Abstract: This paper examines the employment effects of a large burst of immigration – the politically-driven exodus of ethnic Turks from Bulgaria into Turkey in 1989. In some locations, the rise in the labor force due to this inflow of repatriates was 5 to 10 percent. A key feature of our context is the strong involvement of the Turkish state in the settlement of earlier waves of repatriates, which provides us a strong source of exogenous variation in the 1989 immigrant shock across locations and brings our study closer to an ideal natural experiment. Using a reservoir of 342 cities and towns in Turkey with variable treatment intensity, this analysis places much attention on constructing a matched sample that is well balanced in terms of covariate distributions of the treatment and comparison groups – using propensity score matching. We find a positive effect of repatriates on the unemployment of non-repatriates. In fact, a 1 percent increase in the labor force due to repatriates increases the unemployment rate of natives by 0.4 percentage points. When the analysis is done according to skill groups, we find that the impact is the strongest on the young and on non-repatriates with similar educational attainment.
    Keywords: labor force and employment, immigrant workers, quasi experiments
    JEL: J21 J61
    Date: 2013–01
  6. By: Aboohamidi, Abbas; Chidmi, Benaissa
    Abstract: The low-labor force participation rate of female in the MENA countries has been recognized and investigated by many researchers. The multidimensional nature of the issue demands a thorough investigation of different aspects of a region to better understand the factors that affect and, or influence the female labor force participation of that region. This study uses the main determinants found in the previous literature to examine their effects on labor force participation in 4 different countries from different regions but with similar characteristics. For our analysis, we use World Bank Data indicators 2011. We follow the data panel procedure to study the effect of factors, such as literacy rate, eduction, fertility rate, urbanization, trade openness, and per capita GDP on the rate of female labor participation; while accounting of the endogeneity of fertility and literacy rates. We study the effects of these variables using the pooled model, the fixed, and the random effects models. The results indicate that the fixed and random effects models outperform the pooled model. Moreover, the fixed effects and random effects models are equally appropriate in this case. The empirical results of the random effects model indicate that literacy and urbanization rates have a positive and significant effects on female labor participation. Variables such as fertility rate and per capita GDP have a negative and significant effects on female labor participation. Finally, female education enrollment and trade openness do not have a significant effect on FLFP in the countries considered in this study.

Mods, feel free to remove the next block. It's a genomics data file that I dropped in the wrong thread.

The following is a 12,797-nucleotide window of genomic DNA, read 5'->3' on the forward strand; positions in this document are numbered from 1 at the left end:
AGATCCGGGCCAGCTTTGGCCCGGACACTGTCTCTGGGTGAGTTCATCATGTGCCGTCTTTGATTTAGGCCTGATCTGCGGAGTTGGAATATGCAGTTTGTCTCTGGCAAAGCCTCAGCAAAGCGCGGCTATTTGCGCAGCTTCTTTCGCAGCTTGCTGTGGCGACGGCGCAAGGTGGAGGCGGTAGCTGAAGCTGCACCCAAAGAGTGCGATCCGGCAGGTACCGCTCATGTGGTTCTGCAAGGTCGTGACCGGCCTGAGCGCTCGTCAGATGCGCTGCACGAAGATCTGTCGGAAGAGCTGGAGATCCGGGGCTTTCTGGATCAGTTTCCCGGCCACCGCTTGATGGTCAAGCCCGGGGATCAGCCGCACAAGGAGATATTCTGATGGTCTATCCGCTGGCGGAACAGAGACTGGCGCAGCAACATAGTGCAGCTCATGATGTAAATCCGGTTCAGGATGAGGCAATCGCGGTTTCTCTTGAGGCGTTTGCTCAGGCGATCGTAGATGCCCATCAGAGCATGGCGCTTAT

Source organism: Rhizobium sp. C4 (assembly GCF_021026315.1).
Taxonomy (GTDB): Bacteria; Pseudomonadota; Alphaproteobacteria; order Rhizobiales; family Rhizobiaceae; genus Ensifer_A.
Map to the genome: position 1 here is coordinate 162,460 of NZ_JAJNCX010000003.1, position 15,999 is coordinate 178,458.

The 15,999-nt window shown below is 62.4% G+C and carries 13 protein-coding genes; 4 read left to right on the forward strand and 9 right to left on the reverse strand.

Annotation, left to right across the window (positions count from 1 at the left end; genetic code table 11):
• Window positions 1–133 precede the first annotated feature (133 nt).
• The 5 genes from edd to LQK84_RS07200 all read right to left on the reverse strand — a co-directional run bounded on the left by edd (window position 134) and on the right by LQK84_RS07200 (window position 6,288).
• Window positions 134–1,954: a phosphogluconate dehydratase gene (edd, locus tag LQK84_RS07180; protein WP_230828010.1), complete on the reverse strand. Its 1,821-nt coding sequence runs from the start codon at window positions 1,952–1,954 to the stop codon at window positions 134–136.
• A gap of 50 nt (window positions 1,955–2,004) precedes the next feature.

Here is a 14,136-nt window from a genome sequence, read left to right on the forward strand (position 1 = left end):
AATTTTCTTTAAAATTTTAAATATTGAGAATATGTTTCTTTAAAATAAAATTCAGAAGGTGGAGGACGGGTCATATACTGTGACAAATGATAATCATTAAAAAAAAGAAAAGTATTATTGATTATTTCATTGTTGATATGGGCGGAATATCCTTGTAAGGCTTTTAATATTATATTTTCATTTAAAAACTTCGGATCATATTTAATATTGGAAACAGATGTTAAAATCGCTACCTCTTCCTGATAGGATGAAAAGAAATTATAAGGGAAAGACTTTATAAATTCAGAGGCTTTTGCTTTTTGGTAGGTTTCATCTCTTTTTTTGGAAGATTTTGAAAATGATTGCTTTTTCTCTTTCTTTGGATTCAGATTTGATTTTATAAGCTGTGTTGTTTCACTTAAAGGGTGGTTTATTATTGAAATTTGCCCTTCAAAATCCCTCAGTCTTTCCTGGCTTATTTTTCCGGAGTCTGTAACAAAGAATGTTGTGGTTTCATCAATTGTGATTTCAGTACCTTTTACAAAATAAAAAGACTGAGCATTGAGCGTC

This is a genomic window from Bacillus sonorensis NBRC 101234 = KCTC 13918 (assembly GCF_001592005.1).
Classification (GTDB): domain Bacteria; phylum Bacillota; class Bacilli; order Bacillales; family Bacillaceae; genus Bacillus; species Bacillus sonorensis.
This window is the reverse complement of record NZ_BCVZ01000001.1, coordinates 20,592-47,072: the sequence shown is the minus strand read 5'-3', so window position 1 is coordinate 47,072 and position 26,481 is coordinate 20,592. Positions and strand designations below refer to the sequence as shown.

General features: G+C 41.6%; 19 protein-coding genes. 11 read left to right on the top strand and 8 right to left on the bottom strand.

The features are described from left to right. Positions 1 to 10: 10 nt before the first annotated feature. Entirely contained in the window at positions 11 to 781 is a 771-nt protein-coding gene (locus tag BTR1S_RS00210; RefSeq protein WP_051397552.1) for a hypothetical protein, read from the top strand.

Keywords: female labour force, Consumer/Household Economics, Labor and Human Capital,
    Date: 2013
  7. By: Metin M. Cosgel (University of Connecticut); Bogac A. Ergene (University of Vermont); Atabey Kaygun (Bahcesehir University)
    Abstract: This article studies temporal variations in wealth levels and distribution in an Ottoman context during the eighteenth century. By analysing the probate estate inventories of the Muslim deceased in Kastamonu, located in north-central Anatolia, we demonstrate that real wealth levels generally declined over the course of the century. Our analysis also suggests that the economic conditions of poor men, if not women, deteriorated more so than those of the rich, fuelling growing inequality. The article explores the factors that contributed to these trends and discusses the relevance of our findings for long-term economic development patterns in the region from a comparative perspective.
    Keywords: wealth, inequality, war, weather, Ottoman Empire
    JEL: D3 D6 E3 E6 I3 J1 N3 N9 O53
    Date: 2013–02
  8. By: Metin M. Cosgel (University of Connecticut); Bogac A. Ergene (University of Vermont)
    Abstract: This article considers the relevance of hypotheses developed in the "law and economics" literature regarding settlement/trial decisions in the Ottoman Empire. In particular, it explores the applicability of the "selection principle" and "50 percent plaintiff win-rate" formulated by George Priest and Benjamin Klein. The article also demonstrates how existing research based on Ottoman court records can contribute to the "law and economics" scholarship, which is dominated by research based on modern, Western contexts. The article utilizes the court records from eighteenth-century Kastamonu to make observations about settlement/litigation decisions in an Ottoman context.
    Keywords: Islamic law, legal system, selection principle, Ottoman Empire, Kastamonu, litigation, settlement, trial
    JEL: D3 D6 E3 E6 I3 J1 N3 N9 O53
    Date: 2013–02